The aim of the current study was to examine the viability of constructing a neurophysiologically driven classifier within the domain of TSO baggage screening by determining if the basis for constructing such a classifier exists within an RSVP paradigm. A P300 effect was observed for threats with a stereotyped appearance (Threat A), while for trials containing a threat with a highly variable instantiation (Threat B) we did not observe a P300. Additionally, behavioral performance indicated that participants experienced difficulty detecting this more variable class of threats under RSVP conditions. Responses were more accurate when threats were of a stereotyped nature and when presented via top-down (as opposed to side) view. Even when participants correctly indicated the presence of a threat for a given trial, they may not have been basing their response on the critical image in the trial burst, such that a P300 is not timelocked to the chips of interest.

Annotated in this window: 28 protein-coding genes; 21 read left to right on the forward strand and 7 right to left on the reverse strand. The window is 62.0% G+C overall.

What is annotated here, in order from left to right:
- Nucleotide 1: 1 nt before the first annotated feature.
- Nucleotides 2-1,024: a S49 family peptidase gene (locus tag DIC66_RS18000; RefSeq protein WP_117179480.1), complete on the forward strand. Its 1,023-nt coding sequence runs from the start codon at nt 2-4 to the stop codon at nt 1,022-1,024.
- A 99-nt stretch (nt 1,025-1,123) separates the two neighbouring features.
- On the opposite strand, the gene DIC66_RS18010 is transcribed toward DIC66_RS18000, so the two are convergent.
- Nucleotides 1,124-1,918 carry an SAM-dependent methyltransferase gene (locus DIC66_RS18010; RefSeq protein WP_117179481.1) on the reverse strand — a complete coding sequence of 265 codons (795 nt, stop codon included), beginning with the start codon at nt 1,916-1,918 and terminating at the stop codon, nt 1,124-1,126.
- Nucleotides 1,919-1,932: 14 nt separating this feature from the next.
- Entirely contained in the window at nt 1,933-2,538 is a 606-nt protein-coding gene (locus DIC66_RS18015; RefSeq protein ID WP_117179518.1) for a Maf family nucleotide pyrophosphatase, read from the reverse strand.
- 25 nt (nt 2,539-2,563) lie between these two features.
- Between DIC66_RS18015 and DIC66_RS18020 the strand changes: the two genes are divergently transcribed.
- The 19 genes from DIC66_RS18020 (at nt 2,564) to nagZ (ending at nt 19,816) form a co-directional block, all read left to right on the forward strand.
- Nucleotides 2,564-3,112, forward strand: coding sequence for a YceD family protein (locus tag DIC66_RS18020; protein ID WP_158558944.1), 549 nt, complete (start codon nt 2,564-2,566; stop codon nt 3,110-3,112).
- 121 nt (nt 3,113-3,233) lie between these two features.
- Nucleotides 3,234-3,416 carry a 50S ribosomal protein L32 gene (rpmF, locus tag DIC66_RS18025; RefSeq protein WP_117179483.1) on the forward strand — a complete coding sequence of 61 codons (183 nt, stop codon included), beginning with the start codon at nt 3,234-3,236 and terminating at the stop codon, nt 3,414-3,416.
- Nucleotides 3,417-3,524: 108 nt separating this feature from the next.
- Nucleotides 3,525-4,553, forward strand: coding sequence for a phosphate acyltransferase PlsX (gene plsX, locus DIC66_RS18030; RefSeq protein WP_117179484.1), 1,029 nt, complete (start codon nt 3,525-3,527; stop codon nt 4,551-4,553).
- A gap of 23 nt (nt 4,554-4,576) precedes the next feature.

Currently, fully-automated systems are not viable within complex domains due to issues regarding specificity, sensitivity and ability to generalize [1, 3]. Leveraging the human perceptual system may facilitate generalization since brain responses may be specific to detection of attended targets independent of specific target features, thereby obviating the need to train a classifier that is sensitive to each individual target type. In a domain such as luggage screening in which the size, shape, orientation, and nature of targets may vary substantially and change over time, the flexibility of the human brain may continue to prove superior to fully automated methods of image classification. This is evidenced by research demonstrating that variability between images classes (i.e., target vs. distractor) may be low relative to variability within a class (i.e., target-to-target variability; [3]). It is worth noting that participants in the current study were not informed which types of prohibited items could be present in image blocks, but were simply asked to follow their standard operating procedure for identification of threats.